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How Climate Reality™ Presentations Make a Difference

Climate Reality Leader presentations are changing minds and inspiring climate action across the US and around the globe.


By Jim Poyser

My life profoundly changed after training with the Climate Reality Leadership Corps. I was trained in 2012 in San Francisco, and at that time I had a career firmly in place as a newspaper editor. I was looking for the training to augment my understanding of current climate science.

Instead, the training became a turbo boost to change my life so I could focus solely on climate solutions. Within a year, I had transitioned to run a statewide non-profit, Earth Charter Indiana, formed to support and promote the principles of the Earth Charter. It was a perfect fit for me to pursue educating others about the climate crisis.

Fast forward to February 3, 2015, when I presented the “Climate Crisis and its Solutions” slide deck to two-dozen high school students from Manchester Jr.-Sr. High School in North Manchester, Indiana. North Manchester is about 90 minutes north of my city of Indianapolis, and it is an interesting mix of conservatives and progressives. It's a rural farming town, but it also features a university: Manchester University.

The high school teacher, Jabin Burnworth, is an AP environmental science teacher, and he's one of the best I know. I wasn't presenting about climate change in a vacuum – Jabin had been teaching his students about climate science, so he was looking to me to support his instruction. Nor was this my first visit; I'd been to that school two or three times before that day, and a handful since.

>> Free Download: Climate Science Belongs in the Classroom <<

But on that February day, I remember how engaged these students were, and how many insightful questions they had. They were especially interested in farming's impact on the environment, both harm and help, and our conversation after the presentation lasted quite a while.

Coming out of this session, the students — led by their science teacher, Jabin, with assistance from me — decided to create a public event to teach their community about food and climate impacts. On March 25, they staged their event, titled “Food. Farm. Future.”

They held it at a public building in their town, where in the 1970s Earl Butz, then secretary of agriculture, publicly debated Wendell Berry, writer, farmer, and philosopher. They debated whether US farmers should, in the famous words of Butz, "Go big or get out." Or, whether farmers should become more eco-friendly, organic, and less damaging to the environment. So there was significant history in this location.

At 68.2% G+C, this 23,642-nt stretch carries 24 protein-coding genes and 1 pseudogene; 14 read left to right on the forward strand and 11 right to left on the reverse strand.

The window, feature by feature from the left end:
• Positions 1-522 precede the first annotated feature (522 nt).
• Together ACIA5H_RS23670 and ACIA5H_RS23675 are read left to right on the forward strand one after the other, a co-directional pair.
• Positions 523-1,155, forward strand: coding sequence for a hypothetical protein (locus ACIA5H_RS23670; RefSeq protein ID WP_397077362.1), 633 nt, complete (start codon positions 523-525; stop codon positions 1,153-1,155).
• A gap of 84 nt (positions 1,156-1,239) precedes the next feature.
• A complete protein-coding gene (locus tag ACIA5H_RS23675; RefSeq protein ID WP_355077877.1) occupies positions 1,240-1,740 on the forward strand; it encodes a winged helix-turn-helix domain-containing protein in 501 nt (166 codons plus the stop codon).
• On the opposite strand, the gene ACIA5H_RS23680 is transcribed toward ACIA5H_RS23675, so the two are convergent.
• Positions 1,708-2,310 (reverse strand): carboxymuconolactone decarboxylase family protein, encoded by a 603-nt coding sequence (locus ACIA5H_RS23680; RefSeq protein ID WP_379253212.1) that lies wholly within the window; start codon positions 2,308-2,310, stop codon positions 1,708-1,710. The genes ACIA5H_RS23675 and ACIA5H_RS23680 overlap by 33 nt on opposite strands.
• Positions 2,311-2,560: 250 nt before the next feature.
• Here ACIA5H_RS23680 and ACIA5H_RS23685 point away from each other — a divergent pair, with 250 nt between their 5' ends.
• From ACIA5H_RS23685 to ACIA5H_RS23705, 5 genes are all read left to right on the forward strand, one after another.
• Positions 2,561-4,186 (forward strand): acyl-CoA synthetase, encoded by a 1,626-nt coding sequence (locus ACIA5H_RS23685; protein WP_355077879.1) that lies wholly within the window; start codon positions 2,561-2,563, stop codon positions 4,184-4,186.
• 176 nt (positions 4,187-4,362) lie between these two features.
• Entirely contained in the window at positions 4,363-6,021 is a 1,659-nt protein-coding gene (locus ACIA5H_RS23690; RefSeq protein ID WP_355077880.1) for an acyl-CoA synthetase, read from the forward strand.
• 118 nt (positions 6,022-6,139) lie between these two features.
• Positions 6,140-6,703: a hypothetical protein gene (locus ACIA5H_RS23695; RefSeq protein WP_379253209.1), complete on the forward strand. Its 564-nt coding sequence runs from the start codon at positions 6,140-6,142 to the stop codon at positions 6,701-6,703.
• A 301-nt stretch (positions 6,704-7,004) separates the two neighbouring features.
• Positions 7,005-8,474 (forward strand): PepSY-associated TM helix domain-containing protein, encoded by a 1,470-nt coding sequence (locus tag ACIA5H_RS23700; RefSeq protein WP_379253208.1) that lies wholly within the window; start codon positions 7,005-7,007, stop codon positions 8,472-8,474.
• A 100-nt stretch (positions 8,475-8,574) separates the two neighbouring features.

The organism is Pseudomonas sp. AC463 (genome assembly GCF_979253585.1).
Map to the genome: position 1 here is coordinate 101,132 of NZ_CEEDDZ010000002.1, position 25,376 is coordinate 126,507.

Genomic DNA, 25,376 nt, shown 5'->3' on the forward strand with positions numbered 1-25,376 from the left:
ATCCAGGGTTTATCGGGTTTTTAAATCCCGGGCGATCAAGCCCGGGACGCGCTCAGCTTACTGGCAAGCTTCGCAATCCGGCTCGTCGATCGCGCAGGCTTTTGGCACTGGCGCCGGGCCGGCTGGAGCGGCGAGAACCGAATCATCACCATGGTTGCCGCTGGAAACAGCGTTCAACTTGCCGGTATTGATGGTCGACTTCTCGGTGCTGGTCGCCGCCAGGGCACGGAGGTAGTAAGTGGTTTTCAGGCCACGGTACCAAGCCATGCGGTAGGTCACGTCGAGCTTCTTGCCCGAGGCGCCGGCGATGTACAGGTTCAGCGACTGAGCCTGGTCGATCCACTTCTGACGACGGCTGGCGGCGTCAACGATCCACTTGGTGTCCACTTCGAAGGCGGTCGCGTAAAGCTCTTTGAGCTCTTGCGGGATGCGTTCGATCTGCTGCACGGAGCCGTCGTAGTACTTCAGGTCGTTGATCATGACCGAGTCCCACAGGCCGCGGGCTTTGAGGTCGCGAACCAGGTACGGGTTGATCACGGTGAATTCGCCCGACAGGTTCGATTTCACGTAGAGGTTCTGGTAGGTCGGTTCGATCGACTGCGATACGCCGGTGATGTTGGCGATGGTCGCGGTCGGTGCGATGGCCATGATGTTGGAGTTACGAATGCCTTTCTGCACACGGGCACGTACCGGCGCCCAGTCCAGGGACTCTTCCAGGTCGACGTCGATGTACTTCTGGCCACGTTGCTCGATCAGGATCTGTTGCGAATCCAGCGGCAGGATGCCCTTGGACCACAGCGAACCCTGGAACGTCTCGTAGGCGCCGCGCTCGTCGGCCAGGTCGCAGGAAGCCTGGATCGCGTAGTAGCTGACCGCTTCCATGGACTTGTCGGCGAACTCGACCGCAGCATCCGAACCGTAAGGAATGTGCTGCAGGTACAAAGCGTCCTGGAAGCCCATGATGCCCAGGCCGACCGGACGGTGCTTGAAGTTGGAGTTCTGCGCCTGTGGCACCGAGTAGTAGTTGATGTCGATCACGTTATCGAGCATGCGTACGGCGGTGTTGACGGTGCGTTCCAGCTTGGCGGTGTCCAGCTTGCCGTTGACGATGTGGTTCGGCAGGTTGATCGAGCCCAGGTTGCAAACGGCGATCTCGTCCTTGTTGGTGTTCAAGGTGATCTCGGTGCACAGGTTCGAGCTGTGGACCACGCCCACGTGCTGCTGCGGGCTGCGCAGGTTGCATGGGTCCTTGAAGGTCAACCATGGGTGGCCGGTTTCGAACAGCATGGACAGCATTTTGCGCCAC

A brilliant move by the class was to feature handwritten letters from their grandparents, blown up on poster board, to view as one entered the facility. This created a friendly, respectful, and even poignant atmosphere. There was also a hydroponic garden for viewing, to juxtapose with this history.

The content of the event included presentations by the students on farming, climate change, and animal health. They even had a video from Bill McKibben, whom they contacted to attend. He couldn’t be there, but sent a video about his home state of Vermont's grappling with extreme weather due to climate change.

I marveled at the presentations: good looking PowerPoints, excellent graphics, and sound science – but the aftermath was pure beauty.

After the presentations they formed small group discussion circles. There were five or so circles, each one comprised of about a dozen people. In all, over 60 community members attended, a mixture of conservatives and progressives, including some local farmers.

Breaking up into smaller groups was the key in getting actual conversations going. It also helped that the high school students were the facilitators for the small group format, a process that kept the discussions civil and focused.

Only rarely do you get to see how a presentation you've given reverberates later. This event, staged by high school students, was one of the most ambitious and meaningful I've seen. That I had a small part in inspiring it further motivates me to continue giving presentations.

These days, when I’m asked to do a presentation, I am likely to say yes, but only as a springboard to further action.

For example, in early September of this year, I embedded in a freshman science classroom for the day, showing a variety of slides — Climate Reality slides, along with my own slides of youth-led climate action in Indiana. I said yes to this invite because the students were going to stage a sustainability fair for preschoolers.

I was happy to invest this much time, because the payback would be enormous. Indeed, I attended their fair just the other day, where about 100 high school freshmen set up tables with displays and interactive games on various subjects — single-use plastic, energy use, litter, biodiversity, etc. — for the dozens of preschoolers. It was so inspiring to see these freshmen step up to become teachers, and in the process were able to learn about their subject area more deeply. As the wisdom goes: What you want to learn, teach.

Thanks to the Climate Reality Project, having given hundreds of presentations, I can now assist others in becoming the presenters, the leaders and the voices of tomorrow, today.